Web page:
Lee County's appeal to stay in Class AAAAA denied

Lee County will be the smallest school in Class AAAAAA

Dean Fabrizio

Dean Fabrizio

LEESBURG — Lee County athletic director Rob Williams and football coach Dean Fabrizio both admitted Tuesday’s appeal to the GHSA Reclassification Committee to stay in Class AAAAA was a long shot.

After hearing a 10-minute presentation from Lee County Principal Kevin Dowling, the committee rejected Lee’s appeal and stuck with its initial ruling that placed the Trojans in Class AAAAAA, where they will play as the smallest school in the classification.

“We wanted a chance to be able to appeal what we thought was right,” Fabrizio said. “We knew it was a long shot going into it. Usually these things are not granted, so we have been preparing and planning as if we would be in AAAAAA. That’s what it is, and that’s what we expected.”

In the new classifications for 2014-16 that were released in November, Lee County — a member of Class AAAAA since 2000 — was moved up to Class AAAAAA despite enrollment numbers that many associated with the school didn’t believe warranted a move up in class.

At 1,802 students, Lee County became the smallest Class AAAAAA school, just seven students larger than Class AAAAA’s Winder-Barrow. Langston Hughes has 1,808 students, but the enrollment drastically increases from there with Pope High School coming in at 1,828, a full 20 students more than either Langston Hughes or Lee County.

It’s Pope High School where Lee County administrators believed the line between the two largest classes in the state should have been drawn.

“That seemed like a natural break,” Williams said. “(Downing) gave them the information that we felt needed to be given, but we understand that (the Reclassification Committee) has a tough job. We understand that they can’t make everybody happy. We appreciate that they at least gave us the opportunity to speak.”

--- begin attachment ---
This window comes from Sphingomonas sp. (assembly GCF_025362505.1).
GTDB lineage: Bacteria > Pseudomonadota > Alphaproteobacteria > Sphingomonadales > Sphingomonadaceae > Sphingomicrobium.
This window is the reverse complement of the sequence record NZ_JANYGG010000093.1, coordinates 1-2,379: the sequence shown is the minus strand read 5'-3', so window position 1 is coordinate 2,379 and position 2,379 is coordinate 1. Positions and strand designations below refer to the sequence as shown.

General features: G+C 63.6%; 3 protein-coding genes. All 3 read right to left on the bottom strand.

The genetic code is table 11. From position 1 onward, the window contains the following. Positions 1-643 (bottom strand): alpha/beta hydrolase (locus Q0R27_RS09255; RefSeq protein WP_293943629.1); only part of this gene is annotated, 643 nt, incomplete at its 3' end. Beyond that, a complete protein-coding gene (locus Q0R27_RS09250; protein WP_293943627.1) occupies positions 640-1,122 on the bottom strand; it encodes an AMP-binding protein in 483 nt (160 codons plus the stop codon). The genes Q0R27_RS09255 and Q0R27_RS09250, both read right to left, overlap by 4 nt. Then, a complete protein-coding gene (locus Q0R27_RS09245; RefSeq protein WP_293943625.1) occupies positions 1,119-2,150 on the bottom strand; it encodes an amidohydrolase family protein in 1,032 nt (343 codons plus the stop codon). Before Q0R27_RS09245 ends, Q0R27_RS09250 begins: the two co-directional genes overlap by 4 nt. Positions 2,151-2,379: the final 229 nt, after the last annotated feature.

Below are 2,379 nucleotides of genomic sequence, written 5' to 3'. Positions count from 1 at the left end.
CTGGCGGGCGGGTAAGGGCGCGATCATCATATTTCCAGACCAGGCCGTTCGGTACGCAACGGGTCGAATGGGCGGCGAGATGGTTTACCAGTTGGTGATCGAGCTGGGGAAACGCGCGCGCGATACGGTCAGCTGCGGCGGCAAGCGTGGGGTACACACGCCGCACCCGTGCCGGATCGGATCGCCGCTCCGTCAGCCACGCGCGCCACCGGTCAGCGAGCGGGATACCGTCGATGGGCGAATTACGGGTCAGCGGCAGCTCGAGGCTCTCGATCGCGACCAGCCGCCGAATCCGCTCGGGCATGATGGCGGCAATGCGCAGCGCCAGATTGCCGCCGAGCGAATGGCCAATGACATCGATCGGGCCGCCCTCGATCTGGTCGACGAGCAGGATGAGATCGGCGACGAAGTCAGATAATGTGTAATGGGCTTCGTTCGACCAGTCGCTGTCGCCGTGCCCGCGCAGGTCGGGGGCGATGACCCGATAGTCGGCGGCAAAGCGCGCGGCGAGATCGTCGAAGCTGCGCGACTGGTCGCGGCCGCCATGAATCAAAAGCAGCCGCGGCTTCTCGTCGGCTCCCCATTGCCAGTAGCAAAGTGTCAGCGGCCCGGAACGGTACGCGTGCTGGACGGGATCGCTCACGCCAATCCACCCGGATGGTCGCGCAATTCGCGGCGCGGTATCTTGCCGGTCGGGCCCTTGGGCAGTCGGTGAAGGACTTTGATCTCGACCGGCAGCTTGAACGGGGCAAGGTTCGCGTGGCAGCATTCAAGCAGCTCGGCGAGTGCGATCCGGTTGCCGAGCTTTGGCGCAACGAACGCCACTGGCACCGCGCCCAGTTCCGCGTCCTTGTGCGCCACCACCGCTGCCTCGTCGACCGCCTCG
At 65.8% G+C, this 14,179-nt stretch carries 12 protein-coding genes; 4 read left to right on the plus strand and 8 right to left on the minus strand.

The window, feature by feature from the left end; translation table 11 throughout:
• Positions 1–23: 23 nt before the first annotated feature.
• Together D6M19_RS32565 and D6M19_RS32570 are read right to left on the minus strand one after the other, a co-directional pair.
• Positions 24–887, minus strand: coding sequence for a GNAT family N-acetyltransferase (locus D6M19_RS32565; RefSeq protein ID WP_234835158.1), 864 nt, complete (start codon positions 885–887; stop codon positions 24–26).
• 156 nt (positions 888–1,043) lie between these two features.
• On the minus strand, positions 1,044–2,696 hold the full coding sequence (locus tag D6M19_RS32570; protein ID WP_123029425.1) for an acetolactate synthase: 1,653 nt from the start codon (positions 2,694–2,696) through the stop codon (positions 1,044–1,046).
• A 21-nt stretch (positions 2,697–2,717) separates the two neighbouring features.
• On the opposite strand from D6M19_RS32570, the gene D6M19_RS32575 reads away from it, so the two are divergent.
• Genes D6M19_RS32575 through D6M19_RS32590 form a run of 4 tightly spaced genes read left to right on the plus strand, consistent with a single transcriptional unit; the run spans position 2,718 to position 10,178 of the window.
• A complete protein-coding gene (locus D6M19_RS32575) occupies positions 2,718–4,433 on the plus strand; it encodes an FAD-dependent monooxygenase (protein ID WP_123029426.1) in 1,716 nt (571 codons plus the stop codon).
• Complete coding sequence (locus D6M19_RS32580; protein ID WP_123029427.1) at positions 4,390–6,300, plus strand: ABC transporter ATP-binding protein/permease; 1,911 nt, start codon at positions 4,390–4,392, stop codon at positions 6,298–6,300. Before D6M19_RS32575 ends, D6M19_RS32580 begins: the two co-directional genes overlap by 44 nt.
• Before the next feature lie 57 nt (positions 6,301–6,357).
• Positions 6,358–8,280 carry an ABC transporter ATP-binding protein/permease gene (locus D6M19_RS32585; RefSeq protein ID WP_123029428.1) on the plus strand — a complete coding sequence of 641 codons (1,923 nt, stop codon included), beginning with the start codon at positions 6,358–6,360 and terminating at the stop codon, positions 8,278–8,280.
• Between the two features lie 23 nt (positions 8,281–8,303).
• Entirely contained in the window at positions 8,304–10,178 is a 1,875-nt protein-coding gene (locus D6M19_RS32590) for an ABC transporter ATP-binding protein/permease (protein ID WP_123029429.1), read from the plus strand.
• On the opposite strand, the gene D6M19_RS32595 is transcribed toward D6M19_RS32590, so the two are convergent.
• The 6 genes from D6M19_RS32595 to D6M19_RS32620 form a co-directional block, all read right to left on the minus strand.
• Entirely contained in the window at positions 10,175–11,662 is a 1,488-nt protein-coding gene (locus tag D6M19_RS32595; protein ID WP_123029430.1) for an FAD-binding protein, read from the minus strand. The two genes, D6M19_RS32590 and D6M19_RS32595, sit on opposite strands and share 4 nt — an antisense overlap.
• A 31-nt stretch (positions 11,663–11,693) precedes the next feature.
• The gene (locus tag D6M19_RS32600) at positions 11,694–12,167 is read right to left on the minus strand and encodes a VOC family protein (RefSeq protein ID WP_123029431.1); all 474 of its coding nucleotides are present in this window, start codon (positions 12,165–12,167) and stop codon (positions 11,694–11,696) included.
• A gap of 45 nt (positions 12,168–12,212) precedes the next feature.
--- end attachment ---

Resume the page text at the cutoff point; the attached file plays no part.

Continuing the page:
Williams said that the committee, which is a subcommittee of the GHSA Executive Committee and comprises 14 members, didn’t give a reason for rejecting the appeal.

Lee County can toss one more Hail Mary in an attempt to stay in Class AAAAA when the full Executive Committee meets in Macon on Tuesday to hear final appeals before the reclassification plan is ratified.

Williams said he is unsure whether Lee County will make another pitch.

“The Reclassification Committee has listened to us twice, and nothing will probably come of (meeting with the Executive Committee),” Williams said. “So at this point we are a proud member of Class AAAAAA, and we will get in there and compete the best we can.”

Lee County will join Region 1-AAAAAA, which consists of Colquitt County, Lowndes County, Tift County and Valdosta. Camden County will play in the region in football only, and it’s on the gridiron where Lee County’s enrollment could put the Trojans at a disadvantage.

Now playing in one of the toughest regions in all of Georgia, the Trojans — who won the Region 1-AAAAA title in football this past fall — will be the small fish in a massive pond.

Lowndes is the eighth biggest school in the state with 2,962 students, which is 1,160 more than Lee County. Other enrollments for Region 1-AAAAAA are Camden County (2,573), Colquitt County (2,346), Tift County (2,099) and Valdosta (1,968).

Also on Tuesday, Thomas County Central was denied its request to play football in Class AAAA, along with the rest of its sports. The Yellow Jackets will continue to play football in Region 1-AAAAA. Cook County, which is currently in Class AA, also appealed its placement in Class AAAA, which was denied by the GHSA.